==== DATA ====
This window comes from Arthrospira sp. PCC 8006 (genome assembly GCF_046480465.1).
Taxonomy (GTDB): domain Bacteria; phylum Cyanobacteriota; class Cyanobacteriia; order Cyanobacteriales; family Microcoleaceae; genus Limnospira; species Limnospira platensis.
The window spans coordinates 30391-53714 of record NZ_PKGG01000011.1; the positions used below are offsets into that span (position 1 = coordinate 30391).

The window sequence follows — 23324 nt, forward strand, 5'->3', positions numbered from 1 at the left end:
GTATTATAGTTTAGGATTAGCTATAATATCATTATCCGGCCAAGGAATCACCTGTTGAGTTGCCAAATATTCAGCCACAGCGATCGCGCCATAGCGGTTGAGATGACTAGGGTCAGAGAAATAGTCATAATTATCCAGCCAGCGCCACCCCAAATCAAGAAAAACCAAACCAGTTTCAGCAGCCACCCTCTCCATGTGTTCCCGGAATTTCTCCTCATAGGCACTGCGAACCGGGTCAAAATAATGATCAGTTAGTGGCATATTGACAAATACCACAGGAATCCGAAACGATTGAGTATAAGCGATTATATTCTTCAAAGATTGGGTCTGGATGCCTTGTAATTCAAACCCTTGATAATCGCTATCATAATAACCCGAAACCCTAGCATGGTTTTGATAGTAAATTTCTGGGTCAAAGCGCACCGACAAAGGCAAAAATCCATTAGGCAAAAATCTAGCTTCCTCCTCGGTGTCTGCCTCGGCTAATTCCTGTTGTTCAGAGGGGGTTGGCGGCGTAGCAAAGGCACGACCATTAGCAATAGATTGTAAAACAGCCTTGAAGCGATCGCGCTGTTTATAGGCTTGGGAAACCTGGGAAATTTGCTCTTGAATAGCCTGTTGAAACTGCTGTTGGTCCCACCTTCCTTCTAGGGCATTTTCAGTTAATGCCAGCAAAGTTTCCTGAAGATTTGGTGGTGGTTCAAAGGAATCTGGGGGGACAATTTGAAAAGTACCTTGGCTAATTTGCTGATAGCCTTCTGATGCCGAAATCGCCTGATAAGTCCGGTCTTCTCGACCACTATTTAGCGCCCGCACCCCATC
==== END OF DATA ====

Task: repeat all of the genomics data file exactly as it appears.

This window comes from Arthrospira sp. PCC 8006 (genome assembly GCF_046480465.1).
Taxonomy (GTDB): domain Bacteria; phylum Cyanobacteriota; class Cyanobacteriia; order Cyanobacteriales; family Microcoleaceae; genus Limnospira; species Limnospira platensis.
The window spans coordinates 30391-53714 of record NZ_PKGG01000011.1; the positions used below are offsets into that span (position 1 = coordinate 30391).

The window sequence follows — 23324 nt, forward strand, 5'->3', positions numbered from 1 at the left end:
GTATTATAGTTTAGGATTAGCTATAATATCATTATCCGGCCAAGGAATCACCTGTTGAGTTGCCAAATATTCAGCCACAGCGATCGCGCCATAGCGGTTGAGATGACTAGGGTCAGAGAAATAGTCATAATTATCCAGCCAGCGCCACCCCAAATCAAGAAAAACCAAACCAGTTTCAGCAGCCACCCTCTCCATGTGTTCCCGGAATTTCTCCTCATAGGCACTGCGAACCGGGTCAAAATAATGATCAGTTAGTGGCATATTGACAAATACCACAGGAATCCGAAACGATTGAGTATAAGCGATTATATTCTTCAAAGATTGGGTCTGGATGCCTTGTAATTCAAACCCTTGATAATCGCTATCATAATAACCCGAAACCCTAGCATGGTTTTGATAGTAAATTTCTGGGTCAAAGCGCACCGACAAAGGCAAAAATCCATTAGGCAAAAATCTAGCTTCCTCCTCGGTGTCTGCCTCGGCTAATTCCTGTTGTTCAGAGGGGGTTGGCGGCGTAGCAAAGGCACGACCATTAGCAATAGATTGTAAAACAGCCTTGAAGCGATCGCGCTGTTTATAGGCTTGGGAAACCTGGGAAATTTGCTCTTGAATAGCCTGTTGAAACTGCTGTTGGTCCCACCTTCCTTCTAGGGCATTTTCAGTTAATGCCAGCAAAGTTTCCTGAAGATTTGGTGGTGGTTCAAAGGAATCTGGGGGGACAATTTGAAAAGTACCTTGGCTAATTTGCTGATAGCCTTCTGATGCCGAAATCGCCTGATAAGTCCGGTCTTCTCGACCACTATTTAGCGCCCGCACCCCATC